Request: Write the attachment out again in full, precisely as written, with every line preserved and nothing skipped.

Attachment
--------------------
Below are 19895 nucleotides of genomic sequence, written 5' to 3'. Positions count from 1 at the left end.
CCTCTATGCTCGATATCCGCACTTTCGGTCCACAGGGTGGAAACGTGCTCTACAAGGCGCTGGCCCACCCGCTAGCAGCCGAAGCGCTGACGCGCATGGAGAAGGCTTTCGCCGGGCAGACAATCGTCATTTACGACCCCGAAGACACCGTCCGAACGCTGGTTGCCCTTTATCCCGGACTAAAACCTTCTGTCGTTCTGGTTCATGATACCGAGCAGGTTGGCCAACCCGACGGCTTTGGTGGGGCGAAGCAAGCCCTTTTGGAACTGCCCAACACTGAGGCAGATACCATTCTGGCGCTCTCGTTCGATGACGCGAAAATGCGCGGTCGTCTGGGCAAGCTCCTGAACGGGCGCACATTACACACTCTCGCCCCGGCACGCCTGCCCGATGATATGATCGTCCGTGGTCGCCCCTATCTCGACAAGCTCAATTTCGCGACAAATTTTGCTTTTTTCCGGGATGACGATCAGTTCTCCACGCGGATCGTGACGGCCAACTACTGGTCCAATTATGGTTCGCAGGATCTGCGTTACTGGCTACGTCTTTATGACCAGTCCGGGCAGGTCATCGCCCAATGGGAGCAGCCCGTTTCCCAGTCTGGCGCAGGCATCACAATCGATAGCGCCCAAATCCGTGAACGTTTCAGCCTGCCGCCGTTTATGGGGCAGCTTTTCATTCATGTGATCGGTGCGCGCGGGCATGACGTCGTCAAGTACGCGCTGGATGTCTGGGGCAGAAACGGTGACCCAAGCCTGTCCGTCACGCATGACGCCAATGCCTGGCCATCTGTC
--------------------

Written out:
Below are 19895 nucleotides of genomic sequence, written 5' to 3'. Positions count from 1 at the left end.
CCTCTATGCTCGATATCCGCACTTTCGGTCCACAGGGTGGAAACGTGCTCTACAAGGCGCTGGCCCACCCGCTAGCAGCCGAAGCGCTGACGCGCATGGAGAAGGCTTTCGCCGGGCAGACAATCGTCATTTACGACCCCGAAGACACCGTCCGAACGCTGGTTGCCCTTTATCCCGGACTAAAACCTTCTGTCGTTCTGGTTCATGATACCGAGCAGGTTGGCCAACCCGACGGCTTTGGTGGGGCGAAGCAAGCCCTTTTGGAACTGCCCAACACTGAGGCAGATACCATTCTGGCGCTCTCGTTCGATGACGCGAAAATGCGCGGTCGTCTGGGCAAGCTCCTGAACGGGCGCACATTACACACTCTCGCCCCGGCACGCCTGCCCGATGATATGATCGTCCGTGGTCGCCCCTATCTCGACAAGCTCAATTTCGCGACAAATTTTGCTTTTTTCCGGGATGACGATCAGTTCTCCACGCGGATCGTGACGGCCAACTACTGGTCCAATTATGGTTCGCAGGATCTGCGTTACTGGCTACGTCTTTATGACCAGTCCGGGCAGGTCATCGCCCAATGGGAGCAGCCCGTTTCCCAGTCTGGCGCAGGCATCACAATCGATAGCGCCCAAATCCGTGAACGTTTCAGCCTGCCGCCGTTTATGGGGCAGCTTTTCATTCATGTGATCGGTGCGCGCGGGCATGACGTCGTCAAGTACGCGCTGGATGTCTGGGGCAGAAACGGTGACCCAAGCCTGTCCGTCACGCATGACGCCAATGCCTGGCCATCTGTC